Encouragingly, I’m not the only person to think so. In an interview with ESPN in 2011, Chris Anderson of Soccer by the Numbers said that:
I personally think teams and fans should ignore stats like distance covered, or things like possession or pass completion percentages. I don’t think they currently tell us all that much. Instead, I think stats for particular areas of the field or in particular situations are very interesting. So, for example, I think it would be quite telling to hear what a player’s or team’s pass completion percentage in the final third are, or when making forward as opposed to lateral or backward passes. I think fans should demand from you guys at ESPN (and not just you, of course) that particular stats (like pass completion) be put in perspective. How much better or worse is someone performing relative to players in similar positions or situations?
The reality is a lot more boring. The question of soccer’s lack of “discrete events” like those in baseball (pitching, batting) to analyse was addressed by Leeds University professor Dr Bill Gerrard in an influential paper for the International Journal of Sport Finance titled Is the Moneyball Approach Transferable to Complex Invasion Team Sports? His thinking broadly sums up the convention view of the potential of soccer analytics:
Replicating Moneyball and Scully’s pay-and-performance analysis in invasion team sports such as the various codes of football, field and ice hockey, and basketball is much more problematic. Invasion team sports are much more complex and hence the separability of individual player contributions is considerably more difficult.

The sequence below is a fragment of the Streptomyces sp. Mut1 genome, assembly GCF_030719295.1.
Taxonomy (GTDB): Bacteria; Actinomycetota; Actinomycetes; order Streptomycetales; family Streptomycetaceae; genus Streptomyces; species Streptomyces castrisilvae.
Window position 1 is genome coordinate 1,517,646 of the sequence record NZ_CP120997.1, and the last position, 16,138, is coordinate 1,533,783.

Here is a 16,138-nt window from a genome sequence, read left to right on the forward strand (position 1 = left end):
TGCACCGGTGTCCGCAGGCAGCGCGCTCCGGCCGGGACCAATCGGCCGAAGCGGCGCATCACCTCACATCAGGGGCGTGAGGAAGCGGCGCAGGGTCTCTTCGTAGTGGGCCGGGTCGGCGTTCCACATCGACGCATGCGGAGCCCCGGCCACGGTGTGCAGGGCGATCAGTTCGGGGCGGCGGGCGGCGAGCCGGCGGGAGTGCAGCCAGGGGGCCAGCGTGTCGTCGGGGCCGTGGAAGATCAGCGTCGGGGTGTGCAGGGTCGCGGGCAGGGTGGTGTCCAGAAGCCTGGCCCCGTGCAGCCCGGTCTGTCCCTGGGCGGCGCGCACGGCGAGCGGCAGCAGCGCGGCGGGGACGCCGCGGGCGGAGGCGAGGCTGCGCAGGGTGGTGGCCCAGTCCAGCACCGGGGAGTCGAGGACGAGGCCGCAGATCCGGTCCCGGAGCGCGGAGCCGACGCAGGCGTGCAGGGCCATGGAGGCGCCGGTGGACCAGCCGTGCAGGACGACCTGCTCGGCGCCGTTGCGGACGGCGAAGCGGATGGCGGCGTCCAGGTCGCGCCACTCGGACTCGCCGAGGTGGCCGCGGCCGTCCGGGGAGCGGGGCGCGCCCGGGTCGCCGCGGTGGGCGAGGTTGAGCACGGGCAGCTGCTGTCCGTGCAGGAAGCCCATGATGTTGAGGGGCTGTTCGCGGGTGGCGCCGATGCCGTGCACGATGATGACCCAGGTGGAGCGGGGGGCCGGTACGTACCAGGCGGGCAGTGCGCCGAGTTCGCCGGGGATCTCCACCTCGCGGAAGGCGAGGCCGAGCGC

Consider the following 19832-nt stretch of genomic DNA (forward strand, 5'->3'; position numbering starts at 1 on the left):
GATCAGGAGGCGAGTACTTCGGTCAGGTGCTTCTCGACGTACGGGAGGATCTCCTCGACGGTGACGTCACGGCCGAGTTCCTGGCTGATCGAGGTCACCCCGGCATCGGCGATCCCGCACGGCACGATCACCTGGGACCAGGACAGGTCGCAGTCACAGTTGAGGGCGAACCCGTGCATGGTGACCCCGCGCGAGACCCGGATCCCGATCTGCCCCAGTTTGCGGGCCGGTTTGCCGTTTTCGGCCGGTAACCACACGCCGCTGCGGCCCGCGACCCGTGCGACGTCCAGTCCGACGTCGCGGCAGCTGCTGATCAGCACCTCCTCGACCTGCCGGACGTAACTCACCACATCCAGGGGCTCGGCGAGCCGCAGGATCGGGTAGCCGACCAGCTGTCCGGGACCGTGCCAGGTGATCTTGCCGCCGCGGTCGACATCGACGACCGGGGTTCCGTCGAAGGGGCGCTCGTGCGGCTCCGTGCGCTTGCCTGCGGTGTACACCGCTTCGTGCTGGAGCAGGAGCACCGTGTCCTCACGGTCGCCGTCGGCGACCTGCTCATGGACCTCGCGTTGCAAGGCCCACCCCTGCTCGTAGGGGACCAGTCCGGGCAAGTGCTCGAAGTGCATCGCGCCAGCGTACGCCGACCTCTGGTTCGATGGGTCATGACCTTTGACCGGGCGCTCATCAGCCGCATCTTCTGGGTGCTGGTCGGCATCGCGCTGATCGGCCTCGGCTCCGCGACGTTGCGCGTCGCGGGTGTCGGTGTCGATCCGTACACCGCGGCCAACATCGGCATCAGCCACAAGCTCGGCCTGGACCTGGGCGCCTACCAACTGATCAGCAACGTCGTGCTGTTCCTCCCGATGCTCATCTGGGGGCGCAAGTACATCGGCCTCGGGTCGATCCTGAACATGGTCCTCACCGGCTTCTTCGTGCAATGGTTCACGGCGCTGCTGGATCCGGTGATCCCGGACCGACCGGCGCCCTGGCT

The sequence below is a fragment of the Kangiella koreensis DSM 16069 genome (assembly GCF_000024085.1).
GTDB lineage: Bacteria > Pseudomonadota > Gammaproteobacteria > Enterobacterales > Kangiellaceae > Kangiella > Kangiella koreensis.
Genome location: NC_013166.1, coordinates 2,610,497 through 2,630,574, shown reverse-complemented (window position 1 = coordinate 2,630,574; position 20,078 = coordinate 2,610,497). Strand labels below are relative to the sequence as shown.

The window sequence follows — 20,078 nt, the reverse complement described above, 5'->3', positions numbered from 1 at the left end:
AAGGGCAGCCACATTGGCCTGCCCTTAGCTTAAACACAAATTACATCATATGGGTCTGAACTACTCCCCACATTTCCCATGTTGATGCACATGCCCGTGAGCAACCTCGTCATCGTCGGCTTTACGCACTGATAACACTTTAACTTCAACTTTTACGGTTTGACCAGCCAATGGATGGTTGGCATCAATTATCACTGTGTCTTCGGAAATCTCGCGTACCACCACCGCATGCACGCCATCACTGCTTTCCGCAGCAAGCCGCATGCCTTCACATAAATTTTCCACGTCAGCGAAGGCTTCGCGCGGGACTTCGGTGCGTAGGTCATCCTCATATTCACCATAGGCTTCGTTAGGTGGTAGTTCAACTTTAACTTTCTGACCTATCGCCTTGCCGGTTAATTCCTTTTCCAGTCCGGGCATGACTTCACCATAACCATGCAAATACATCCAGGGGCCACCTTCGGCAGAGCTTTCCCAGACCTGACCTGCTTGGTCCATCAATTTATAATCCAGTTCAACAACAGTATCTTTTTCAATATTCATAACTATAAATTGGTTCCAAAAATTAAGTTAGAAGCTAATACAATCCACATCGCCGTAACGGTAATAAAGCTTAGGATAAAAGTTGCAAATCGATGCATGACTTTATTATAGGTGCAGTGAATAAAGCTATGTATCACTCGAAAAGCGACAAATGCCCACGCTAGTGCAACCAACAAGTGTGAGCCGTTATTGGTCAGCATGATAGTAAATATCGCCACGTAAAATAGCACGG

Most people writing on the subject place huge emphasis, rightly, on the work of Simon Kuper and Stefan Szymanski first published in 2009, titled Why England Lose in Europe and Soccernomics in the US (no doubt to capitalise on the success of Levitt and Dubner’s Freakonomics). The book has gone into a second, updated edition now – certainly there are aspects of it that are revelatory, if one some counts it also proffers common sense advice. Whether the failure of Liverpool since its takeover by US owners obsessed with the ‘Moneyball’ model, the statistical turn in football has little to offer or if the statistical turn is still in its infancy and so the wrong things are being noticed; whether there is to be some compromise between the view of the game as a randomised mess, a text without an adequate theory and something wholly quantifiable one thing is absolutely certain: football’s statistical moment has come and there will forever be the game before its statistical turn and the game after that moment.